There is a curious phenomenon that economists call the resource curse - so named because, on average, countries with large endowments of natural resources perform worse than countries that are less well endowed. Yet some countries with abundant natural resources do perform better than others, and some have done well. Why is the spell of the resource curse cast so unequally?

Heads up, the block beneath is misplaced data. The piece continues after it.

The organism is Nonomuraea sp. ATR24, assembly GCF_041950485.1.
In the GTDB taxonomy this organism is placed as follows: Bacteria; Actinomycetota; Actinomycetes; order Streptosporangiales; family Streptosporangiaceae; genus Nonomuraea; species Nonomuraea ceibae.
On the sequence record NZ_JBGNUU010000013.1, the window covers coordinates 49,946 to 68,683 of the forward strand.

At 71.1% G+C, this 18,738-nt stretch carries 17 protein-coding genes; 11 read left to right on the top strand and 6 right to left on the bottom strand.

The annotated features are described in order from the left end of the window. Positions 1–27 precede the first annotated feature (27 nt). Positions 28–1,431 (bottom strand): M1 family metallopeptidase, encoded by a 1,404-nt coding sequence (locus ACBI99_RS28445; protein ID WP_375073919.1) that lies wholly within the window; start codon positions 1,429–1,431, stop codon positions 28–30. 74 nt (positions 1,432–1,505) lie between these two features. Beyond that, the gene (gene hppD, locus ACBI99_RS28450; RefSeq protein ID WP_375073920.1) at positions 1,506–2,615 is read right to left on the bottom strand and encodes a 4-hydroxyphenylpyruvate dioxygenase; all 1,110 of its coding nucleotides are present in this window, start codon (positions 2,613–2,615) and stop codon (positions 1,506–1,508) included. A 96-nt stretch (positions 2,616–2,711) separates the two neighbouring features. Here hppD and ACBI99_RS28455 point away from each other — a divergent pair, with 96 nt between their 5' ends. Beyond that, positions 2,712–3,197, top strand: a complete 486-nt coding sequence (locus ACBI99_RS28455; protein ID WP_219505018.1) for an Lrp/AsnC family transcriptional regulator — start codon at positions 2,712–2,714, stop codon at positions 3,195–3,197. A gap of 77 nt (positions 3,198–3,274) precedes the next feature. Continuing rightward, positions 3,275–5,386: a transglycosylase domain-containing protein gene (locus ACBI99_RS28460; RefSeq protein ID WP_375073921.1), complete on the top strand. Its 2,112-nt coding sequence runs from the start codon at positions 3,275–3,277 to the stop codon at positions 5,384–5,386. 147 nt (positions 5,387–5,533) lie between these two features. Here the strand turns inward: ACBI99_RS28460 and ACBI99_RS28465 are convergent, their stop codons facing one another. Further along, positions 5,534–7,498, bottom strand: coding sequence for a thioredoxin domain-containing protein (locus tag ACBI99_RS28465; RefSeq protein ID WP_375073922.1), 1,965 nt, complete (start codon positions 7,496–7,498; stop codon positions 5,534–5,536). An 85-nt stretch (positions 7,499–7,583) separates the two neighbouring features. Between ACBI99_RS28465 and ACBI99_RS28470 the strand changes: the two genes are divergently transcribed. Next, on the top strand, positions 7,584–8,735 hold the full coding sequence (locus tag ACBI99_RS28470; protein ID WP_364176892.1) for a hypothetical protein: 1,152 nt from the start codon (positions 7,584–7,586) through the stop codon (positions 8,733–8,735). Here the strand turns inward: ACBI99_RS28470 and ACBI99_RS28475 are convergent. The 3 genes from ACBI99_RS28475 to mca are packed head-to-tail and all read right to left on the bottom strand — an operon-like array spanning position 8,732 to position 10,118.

Thirty years ago, Indonesia and Nigeria - both dependent on oil - had comparable per capita incomes. Today, Indonesia's per capita income is four times that of Nigeria. Indeed, Nigeria's per capita income (as measured in constant dollars circa 1995) has fallen.
A similar pattern holds true in Sierra Leone and Botswana. Both are rich in diamonds. Yet Botswana averaged 8.7% annual economic growth over the past thirty years, while Sierra Leone plunged into civil strife. The failures in the oil-rich Middle East are legion.
Economists put forward three reasons for the dismal performance of some richly endowed countries: